Goulds Theory of Options is put forward to bridge explanations of human behavior to those of human evolution. The major claim is that the human species have become motivated to maximize their options along a fitness pathway. Though supportive of Darwinian notions of structural adaptation, Gould extends the evolutionary argument to address the ontological as well as phylogenetic aspects of individual growth and development. We thus read here of the evolutionary significance and import of more culturally determined values such as may be observed in expressions of human love, morality an ethics. Throughout the books five main chapters, we read that structural complexity and larger brains increase options (no surprises there), but so also have the development of morals and a flexible psychology served to maximize options. Indeed, the purpose of our knowledge acquisition processes is to increase our options.
Much is made of the idea that purposeful human behavior is born of the motivation to increase ones behavioral options, but I would argue that this is not so much an end in itself. I would rather have seen the argument framed such that increasing ones behavioral options supplies a solution to the problem of coping with unpredictable, uncertain future circumstances. Gould is quite at liberty to introduce his notion of the personal geodesic as pictorial metaphor for distinguishing ontogenetic from phylogenetic developmental/evolutionary processes, but if the take home message is that increasing ones options affords a greater repertoire of behaviors from which to select in the face of novel circumstances (and thus scaffolding increasingly larger, if not more complex, extant adaptive behaviors), this might have been more succinctly stated.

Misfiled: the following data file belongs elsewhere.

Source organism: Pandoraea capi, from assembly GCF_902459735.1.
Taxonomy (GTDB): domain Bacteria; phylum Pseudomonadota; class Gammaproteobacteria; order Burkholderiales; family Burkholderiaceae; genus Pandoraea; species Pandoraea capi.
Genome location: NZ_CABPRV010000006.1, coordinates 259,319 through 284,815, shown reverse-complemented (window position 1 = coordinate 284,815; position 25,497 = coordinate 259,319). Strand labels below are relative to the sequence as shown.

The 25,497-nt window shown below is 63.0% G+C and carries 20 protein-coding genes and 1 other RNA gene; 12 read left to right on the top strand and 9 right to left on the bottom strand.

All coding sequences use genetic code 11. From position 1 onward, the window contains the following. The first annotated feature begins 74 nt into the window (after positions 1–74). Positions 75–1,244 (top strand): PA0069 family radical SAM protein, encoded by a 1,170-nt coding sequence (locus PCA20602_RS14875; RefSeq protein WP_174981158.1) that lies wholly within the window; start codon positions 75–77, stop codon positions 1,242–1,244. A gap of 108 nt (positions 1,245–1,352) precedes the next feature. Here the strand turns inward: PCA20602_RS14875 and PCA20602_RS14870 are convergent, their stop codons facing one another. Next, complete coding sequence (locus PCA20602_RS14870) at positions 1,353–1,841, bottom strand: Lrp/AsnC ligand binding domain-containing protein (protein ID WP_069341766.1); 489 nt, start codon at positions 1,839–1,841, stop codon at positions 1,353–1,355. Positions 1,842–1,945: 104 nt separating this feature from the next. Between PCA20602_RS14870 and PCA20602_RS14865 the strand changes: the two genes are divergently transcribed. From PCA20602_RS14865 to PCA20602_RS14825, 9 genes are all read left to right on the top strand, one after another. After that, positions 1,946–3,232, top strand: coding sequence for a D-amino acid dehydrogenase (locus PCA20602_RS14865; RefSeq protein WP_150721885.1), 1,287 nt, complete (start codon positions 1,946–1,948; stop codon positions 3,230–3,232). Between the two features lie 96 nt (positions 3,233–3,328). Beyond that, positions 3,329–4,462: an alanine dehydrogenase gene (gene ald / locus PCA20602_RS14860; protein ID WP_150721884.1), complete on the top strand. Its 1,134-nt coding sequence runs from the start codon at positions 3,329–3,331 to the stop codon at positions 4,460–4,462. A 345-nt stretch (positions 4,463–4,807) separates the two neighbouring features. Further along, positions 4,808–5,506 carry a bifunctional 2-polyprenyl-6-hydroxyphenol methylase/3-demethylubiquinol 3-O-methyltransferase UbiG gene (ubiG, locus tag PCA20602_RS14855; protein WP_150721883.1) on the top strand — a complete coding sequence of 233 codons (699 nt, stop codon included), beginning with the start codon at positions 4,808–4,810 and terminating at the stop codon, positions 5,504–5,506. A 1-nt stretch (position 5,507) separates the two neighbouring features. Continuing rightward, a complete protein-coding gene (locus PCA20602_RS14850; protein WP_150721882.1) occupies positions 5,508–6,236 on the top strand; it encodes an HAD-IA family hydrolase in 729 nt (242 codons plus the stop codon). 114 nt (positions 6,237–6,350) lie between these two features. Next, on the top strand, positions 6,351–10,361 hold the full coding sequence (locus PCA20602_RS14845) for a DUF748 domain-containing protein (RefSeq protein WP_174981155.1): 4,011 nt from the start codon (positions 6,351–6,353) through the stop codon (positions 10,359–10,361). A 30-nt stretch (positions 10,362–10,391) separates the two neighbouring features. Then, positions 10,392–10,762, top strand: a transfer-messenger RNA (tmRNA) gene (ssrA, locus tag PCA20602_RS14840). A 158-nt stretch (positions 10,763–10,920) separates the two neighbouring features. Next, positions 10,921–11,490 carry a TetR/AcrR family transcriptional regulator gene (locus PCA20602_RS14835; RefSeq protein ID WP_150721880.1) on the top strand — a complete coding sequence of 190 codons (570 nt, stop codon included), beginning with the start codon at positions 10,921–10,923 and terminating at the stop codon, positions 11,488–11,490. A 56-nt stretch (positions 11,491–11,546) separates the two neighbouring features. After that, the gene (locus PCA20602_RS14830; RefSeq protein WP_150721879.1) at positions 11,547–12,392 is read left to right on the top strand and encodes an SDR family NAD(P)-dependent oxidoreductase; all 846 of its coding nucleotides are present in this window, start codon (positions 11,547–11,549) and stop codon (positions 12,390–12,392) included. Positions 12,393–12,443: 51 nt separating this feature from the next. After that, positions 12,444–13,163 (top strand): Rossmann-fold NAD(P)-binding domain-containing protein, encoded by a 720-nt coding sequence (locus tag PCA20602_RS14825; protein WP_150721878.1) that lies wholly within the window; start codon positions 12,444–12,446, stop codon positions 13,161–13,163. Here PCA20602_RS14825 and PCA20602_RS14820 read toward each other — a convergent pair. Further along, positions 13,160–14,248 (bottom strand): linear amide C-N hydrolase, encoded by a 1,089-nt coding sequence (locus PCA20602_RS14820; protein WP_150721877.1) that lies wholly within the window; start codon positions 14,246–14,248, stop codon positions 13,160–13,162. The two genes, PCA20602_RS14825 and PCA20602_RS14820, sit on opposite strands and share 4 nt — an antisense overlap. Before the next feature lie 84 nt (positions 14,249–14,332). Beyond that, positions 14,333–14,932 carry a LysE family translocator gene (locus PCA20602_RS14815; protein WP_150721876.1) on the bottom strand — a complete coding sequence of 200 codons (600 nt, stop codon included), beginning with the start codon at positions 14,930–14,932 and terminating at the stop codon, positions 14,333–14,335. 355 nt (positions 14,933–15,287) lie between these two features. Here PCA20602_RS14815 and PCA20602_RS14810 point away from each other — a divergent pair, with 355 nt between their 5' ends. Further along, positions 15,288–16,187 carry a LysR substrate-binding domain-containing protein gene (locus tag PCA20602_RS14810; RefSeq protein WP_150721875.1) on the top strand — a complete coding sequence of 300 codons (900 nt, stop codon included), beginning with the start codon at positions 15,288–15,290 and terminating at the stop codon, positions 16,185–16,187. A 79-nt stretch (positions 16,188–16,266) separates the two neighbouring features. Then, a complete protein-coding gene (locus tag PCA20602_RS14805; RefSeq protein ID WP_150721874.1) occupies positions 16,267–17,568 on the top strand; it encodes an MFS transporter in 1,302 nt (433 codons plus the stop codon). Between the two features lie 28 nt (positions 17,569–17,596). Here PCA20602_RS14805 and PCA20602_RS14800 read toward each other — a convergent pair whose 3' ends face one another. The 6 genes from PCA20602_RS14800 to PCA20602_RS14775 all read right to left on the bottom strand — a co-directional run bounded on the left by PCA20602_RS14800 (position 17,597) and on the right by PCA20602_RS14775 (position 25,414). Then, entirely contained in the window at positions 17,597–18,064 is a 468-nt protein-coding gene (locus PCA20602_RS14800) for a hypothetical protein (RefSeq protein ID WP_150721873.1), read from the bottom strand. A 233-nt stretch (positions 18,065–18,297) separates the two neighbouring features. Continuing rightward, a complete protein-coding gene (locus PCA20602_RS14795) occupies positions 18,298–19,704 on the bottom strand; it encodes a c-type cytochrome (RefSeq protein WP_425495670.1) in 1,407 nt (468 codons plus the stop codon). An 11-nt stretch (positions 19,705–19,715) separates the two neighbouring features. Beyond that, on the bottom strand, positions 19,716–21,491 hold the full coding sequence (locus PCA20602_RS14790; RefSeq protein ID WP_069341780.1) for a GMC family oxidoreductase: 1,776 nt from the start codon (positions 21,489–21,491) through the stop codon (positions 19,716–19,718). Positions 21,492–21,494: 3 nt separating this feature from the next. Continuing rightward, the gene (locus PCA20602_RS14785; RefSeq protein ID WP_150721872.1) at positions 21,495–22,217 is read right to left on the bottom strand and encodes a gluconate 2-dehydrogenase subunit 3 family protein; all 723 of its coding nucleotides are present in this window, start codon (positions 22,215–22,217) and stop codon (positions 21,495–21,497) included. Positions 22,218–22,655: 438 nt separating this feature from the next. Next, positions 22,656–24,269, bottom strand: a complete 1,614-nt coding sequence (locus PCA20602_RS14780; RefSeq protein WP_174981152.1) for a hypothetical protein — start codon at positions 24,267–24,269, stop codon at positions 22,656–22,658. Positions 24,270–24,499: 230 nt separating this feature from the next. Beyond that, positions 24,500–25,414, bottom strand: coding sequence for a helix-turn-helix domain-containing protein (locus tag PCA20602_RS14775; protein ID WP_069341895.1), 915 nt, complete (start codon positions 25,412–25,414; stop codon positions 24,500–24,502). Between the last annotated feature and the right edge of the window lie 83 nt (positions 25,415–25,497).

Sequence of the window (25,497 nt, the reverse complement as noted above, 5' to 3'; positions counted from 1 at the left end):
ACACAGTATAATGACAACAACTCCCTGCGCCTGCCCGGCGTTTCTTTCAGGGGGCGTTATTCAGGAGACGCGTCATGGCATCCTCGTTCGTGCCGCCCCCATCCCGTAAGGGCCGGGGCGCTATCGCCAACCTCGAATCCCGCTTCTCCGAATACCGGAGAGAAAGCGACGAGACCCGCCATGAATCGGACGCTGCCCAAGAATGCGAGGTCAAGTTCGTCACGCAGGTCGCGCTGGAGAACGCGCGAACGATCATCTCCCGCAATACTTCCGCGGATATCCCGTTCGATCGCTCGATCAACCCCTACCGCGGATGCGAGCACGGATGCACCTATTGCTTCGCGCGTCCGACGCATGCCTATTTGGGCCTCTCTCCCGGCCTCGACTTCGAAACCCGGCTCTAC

Goulds more notable contribution here, however, is his prompting discussion re the development of human moral reasoning. Although one rarely considers exactly what evolutionary pressure(s) might be brought to forbearance by its development, Gould proposes that morality evolved as a powerful inhibitor in the (modern) less-reflexive human brain to ensure that the transfer process from reflex to learning works reliably (p.105). This is not, however, either a novel, or surprising claim per se, given the recent interest and extensive literature on the topic of intelligent adaptive systems. [Unfortunately embedded in neither a form of Waddingtonian epigenetic landscape or even an autopoietic systems context, Goulds reference group cited throughout the text comprises general readership volumes with no other key paper references provided (though a further reading list is appended)].
But where Gould does provoke us, however, is with his claim that humans enjoy maximum options when all constraints on behavior are moral ones (p. 162). The key observation here is that a flexible, though largely inhibitory, moral psychology may be alterable at relatively high speed (in response to short-term behavioral challenges) without compromising gross morphological characteristics, the latter held sway under more coarse phylogenetic (Darwinian) check. For the successful enculturated human animal able to afford the luxury of pondering ethical considerations (ethics in turn existing to resolve a certain type of action an unconstrained choice (p.160). Goulds thesis is not derived from empirical study, but remains worthy of wider attention than this cursory summary might suggest. This volume provides a valuable discursive evolutionary explanation for the emergence of moral and ethical reasoning a topic little, if ever, offered much space in the modern literature concerned with evolutionary psychology and adaptive intelligent systems.
© 2002 A. R. Dickinson.
Dr. A. R. Dickinson, Dept. of Anatomy & Neurobiology, Washington University School of Medicine